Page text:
(v) 2014 ~ I start school in the U.S and experience what Chimamanda Ngozi Adichie describes in her speech The Danger of The Single Story: “Before I went to the U.S. I didn’t consciously identify as African. But, in the U.S., whenever Africa came up, people turned to me. Never mind that I knew nothing about places like Namibia.”
(vi) 2014 ~ A classmate offers me her plate of scraps and says she has done her part feeding a starving child of Africa. I swallow my words, afraid to be judged, now ashamed of my cowardice, then hurt by their laughter, now thrown into my thoughts, smiling through my teeth. An inner voice tells me “it’s just a joke” but all I feel are my true emotions.
Where is my courage? How do I speak when afraid? Will I feel this isolated again?
Story [ˈstȯr-ē] noun 1. a jumble of words that vary in meaning and significance from place to place, time to time, person to person 2. narrative that frames one perspective in a digestible way.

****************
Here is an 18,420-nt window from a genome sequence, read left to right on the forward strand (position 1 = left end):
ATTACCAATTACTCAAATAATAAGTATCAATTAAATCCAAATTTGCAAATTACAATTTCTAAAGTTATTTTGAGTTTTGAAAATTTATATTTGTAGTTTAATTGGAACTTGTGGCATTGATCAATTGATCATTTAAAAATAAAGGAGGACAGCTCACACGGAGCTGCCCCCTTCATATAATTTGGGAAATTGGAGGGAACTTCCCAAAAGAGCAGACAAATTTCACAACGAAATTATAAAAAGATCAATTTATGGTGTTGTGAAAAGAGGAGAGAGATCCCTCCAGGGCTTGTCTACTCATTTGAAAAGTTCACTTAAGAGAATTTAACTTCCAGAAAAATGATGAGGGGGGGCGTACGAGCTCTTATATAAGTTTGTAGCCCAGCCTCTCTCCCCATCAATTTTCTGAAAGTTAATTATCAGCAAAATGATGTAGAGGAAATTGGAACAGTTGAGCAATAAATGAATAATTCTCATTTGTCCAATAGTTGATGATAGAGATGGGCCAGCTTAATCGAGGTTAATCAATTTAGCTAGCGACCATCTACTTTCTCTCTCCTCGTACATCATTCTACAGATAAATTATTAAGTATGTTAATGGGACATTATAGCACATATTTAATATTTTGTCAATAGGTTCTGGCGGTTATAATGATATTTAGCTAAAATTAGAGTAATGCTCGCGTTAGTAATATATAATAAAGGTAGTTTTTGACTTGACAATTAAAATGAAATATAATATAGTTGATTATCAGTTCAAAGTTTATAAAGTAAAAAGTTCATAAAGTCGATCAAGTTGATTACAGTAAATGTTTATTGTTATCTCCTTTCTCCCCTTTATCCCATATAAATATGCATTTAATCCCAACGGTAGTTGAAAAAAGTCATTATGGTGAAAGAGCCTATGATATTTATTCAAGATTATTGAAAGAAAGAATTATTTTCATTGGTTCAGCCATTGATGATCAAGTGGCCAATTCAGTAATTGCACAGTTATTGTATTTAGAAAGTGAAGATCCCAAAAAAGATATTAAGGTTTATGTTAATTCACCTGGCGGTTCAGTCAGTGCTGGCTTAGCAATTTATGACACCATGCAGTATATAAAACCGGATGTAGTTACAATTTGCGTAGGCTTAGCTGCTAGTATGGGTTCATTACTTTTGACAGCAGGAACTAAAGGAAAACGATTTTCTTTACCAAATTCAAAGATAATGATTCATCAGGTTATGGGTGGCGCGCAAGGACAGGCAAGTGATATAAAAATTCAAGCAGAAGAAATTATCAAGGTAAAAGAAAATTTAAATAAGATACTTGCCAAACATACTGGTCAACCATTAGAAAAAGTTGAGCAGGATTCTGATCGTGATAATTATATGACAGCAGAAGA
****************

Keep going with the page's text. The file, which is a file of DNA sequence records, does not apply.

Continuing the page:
Origin reading, writing and listening to the stories around me.
(i) 2008 ~ I live in the library, soaking up the stories of more experienced writers until
I begin to admire not just their stories but the craft of word meshing and world building.
(iii) 2012 ~ feelings of inadequacy begin to take the words from the page, and then from my thoughts as I tumble further into confusion, never knowing if anyone would taste what I truly mean to feed them, if I have anything to feed them.
Unfed [ʌnˈfɛd] adjective 1. a state of sadness and lack of energy. 2. A feeling of dissatisfaction that arises in response to the lack of ingested materials.
Origin discovering the difference between food and “food” i.e. knowledge and protection.
(i) 1998 ~ My mum realized that all it took to stop me from crying was access to food.
(ii) 1998 – 2019 ~ I realize access to food and “food” help my brain grasp the complexity of the world we inhabit and the experiences I inherit from Life on Earth.